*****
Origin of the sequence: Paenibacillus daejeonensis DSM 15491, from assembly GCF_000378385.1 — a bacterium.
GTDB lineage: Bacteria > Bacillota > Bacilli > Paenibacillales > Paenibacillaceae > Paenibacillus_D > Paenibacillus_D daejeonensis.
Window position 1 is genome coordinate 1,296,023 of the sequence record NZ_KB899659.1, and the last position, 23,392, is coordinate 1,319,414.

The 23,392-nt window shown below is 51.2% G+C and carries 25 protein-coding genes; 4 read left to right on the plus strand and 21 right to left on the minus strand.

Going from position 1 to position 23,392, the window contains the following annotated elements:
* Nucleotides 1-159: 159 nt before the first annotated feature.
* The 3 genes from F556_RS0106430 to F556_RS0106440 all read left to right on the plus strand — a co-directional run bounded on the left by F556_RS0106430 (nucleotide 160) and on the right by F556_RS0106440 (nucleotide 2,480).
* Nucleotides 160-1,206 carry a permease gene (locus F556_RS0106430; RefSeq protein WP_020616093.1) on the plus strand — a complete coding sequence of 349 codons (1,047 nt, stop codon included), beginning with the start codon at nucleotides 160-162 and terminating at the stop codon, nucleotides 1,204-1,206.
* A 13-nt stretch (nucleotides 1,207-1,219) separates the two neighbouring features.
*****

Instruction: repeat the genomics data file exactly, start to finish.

Origin of the sequence: Paenibacillus daejeonensis DSM 15491, from assembly GCF_000378385.1 — a bacterium.
GTDB lineage: Bacteria > Bacillota > Bacilli > Paenibacillales > Paenibacillaceae > Paenibacillus_D > Paenibacillus_D daejeonensis.
Window position 1 is genome coordinate 1,296,023 of the sequence record NZ_KB899659.1, and the last position, 23,392, is coordinate 1,319,414.

The 23,392-nt window shown below is 51.2% G+C and carries 25 protein-coding genes; 4 read left to right on the plus strand and 21 right to left on the minus strand.

Going from position 1 to position 23,392, the window contains the following annotated elements:
* Nucleotides 1-159: 159 nt before the first annotated feature.
* The 3 genes from F556_RS0106430 to F556_RS0106440 all read left to right on the plus strand — a co-directional run bounded on the left by F556_RS0106430 (nucleotide 160) and on the right by F556_RS0106440 (nucleotide 2,480).
* Nucleotides 160-1,206 carry a permease gene (locus F556_RS0106430; RefSeq protein WP_020616093.1) on the plus strand — a complete coding sequence of 349 codons (1,047 nt, stop codon included), beginning with the start codon at nucleotides 160-162 and terminating at the stop codon, nucleotides 1,204-1,206.
* A 13-nt stretch (nucleotides 1,207-1,219) separates the two neighbouring features.